Iran is experiencing its deadliest political unrest since the Islamic Revolution 40 years ago, with at least 180 people killed, and possibly hundreds more, as angry protests have been smothered in a government crackdown of unbridled force, The New York Times reported.
It began two weeks ago with an abrupt increase of at least 50 percent in gasoline prices. Within 72 hours, outraged demonstrators in cities large and small were calling for an end to the Islamic Republic’s government and the downfall of its leaders.
In many places, security forces responded by opening fire on unarmed protesters, largely unemployed or low-income young men between the ages of 19 and 26, according to witness accounts and videos. In the southwest city of Mahshahr alone, witnesses and medical personnel said, Islamic Revolutionary Guards Corps members surrounded, shot and killed 40 to 100 demonstrators, mostly unarmed young men, in a marsh where they had sought refuge.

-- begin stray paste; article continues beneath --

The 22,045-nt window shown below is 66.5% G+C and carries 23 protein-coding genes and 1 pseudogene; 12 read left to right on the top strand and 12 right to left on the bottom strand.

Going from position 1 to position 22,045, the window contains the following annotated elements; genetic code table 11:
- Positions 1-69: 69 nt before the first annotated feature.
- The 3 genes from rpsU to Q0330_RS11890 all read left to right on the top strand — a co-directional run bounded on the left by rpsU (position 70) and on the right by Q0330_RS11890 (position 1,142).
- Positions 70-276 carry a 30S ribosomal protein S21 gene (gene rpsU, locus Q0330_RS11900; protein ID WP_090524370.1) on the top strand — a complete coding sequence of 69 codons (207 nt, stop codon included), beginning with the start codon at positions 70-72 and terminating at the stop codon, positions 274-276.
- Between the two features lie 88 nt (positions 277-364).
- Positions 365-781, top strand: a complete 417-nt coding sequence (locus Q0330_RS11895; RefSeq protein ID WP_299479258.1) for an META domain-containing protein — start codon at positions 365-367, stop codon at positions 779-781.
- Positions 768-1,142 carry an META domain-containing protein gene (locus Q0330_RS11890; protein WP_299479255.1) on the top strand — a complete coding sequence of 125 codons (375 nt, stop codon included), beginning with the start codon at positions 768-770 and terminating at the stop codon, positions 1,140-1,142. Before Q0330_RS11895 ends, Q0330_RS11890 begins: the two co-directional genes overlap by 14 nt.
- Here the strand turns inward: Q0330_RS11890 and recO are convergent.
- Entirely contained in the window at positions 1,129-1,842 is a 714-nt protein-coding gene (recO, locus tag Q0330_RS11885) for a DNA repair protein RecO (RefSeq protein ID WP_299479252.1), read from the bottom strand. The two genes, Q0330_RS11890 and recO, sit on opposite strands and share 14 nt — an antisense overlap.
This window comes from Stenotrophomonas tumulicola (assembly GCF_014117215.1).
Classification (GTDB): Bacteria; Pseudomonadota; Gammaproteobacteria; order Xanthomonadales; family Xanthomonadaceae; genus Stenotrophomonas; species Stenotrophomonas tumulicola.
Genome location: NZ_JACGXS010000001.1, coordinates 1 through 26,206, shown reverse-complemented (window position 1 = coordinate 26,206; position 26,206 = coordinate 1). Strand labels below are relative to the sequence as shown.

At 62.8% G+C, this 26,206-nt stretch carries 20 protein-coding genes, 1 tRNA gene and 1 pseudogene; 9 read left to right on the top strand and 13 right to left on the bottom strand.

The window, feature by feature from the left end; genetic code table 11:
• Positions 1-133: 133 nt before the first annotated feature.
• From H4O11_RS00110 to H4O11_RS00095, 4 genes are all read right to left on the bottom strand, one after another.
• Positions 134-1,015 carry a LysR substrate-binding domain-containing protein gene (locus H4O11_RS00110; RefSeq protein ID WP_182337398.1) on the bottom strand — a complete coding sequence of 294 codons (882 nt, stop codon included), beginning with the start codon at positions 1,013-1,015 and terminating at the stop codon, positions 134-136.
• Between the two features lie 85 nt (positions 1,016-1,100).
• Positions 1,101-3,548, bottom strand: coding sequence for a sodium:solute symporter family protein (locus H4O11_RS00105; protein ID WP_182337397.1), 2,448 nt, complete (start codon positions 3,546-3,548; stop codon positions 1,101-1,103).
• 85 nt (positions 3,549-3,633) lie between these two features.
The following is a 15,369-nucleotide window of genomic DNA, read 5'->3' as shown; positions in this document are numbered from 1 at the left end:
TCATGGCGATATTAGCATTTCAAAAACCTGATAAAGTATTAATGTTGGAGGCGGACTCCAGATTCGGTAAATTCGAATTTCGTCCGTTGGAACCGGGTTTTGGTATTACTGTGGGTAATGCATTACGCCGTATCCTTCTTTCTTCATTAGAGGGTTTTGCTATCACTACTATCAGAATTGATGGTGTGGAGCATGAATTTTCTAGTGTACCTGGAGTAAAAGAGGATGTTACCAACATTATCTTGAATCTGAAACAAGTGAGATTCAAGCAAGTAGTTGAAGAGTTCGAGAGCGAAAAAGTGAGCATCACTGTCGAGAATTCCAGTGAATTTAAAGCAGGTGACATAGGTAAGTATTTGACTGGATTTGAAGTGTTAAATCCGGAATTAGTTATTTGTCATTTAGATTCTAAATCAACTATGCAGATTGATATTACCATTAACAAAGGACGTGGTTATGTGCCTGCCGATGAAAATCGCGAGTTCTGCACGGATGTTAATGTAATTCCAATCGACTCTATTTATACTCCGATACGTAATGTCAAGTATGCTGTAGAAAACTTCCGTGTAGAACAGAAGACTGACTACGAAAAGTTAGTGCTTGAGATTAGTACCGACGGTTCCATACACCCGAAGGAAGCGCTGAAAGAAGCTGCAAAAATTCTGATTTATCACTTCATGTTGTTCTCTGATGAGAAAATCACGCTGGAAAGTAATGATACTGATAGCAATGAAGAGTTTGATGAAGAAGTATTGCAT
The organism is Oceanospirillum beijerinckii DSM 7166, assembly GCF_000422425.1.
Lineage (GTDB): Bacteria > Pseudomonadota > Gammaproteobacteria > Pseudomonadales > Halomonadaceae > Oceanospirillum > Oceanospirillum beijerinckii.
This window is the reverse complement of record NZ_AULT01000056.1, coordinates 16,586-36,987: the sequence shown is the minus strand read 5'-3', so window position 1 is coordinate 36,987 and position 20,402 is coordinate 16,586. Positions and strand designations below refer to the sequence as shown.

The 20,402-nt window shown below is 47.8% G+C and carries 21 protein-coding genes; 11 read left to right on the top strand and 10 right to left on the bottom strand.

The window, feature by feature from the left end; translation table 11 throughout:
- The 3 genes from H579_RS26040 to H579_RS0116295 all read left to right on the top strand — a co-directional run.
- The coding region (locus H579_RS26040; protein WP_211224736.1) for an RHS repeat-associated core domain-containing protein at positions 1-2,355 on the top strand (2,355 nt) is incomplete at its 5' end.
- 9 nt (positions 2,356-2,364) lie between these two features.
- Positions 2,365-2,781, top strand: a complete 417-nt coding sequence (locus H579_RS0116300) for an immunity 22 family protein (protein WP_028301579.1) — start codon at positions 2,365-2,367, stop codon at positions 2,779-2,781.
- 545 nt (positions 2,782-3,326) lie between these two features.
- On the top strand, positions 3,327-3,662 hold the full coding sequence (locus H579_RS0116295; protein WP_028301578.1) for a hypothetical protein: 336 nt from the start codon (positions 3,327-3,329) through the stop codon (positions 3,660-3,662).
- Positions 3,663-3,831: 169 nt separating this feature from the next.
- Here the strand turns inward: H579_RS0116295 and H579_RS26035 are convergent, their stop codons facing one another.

“The recent use of lethal force against people throughout the country is unprecedented, even for the Islamic Republic and its record of violence,” said Omid Memarian, the deputy director at the Center for Human Rights in Iran, a New York-based group.
Altogether, from 180 to 450 people, and possibly more, were killed in four days of intense violence after the gasoline price increase was announced on November 15, with at least 2,000 wounded and 7,000 detained, according to international rights organizations, opposition groups and local journalists.
The last enormous wave of protests in Iran, in 2009 after a contested election, which was also met with a deadly crackdown, left 72 people dead over a much longer period of about 10 months, the Times adds.
Only now, nearly two weeks after the protests were crushed, and largely obscured by an internet blackout in the country that was lifted recently, have details corroborating the scope of killings and destruction started to dribble out.
The latest outbursts not only revealed staggering levels of frustration with Iran’s leaders, but also underscored the serious economic and political challenges facing them, from the Trump administration’s onerous sanctions on the country to the growing resentment toward Iran by neighbors in an increasingly unstable Middle East.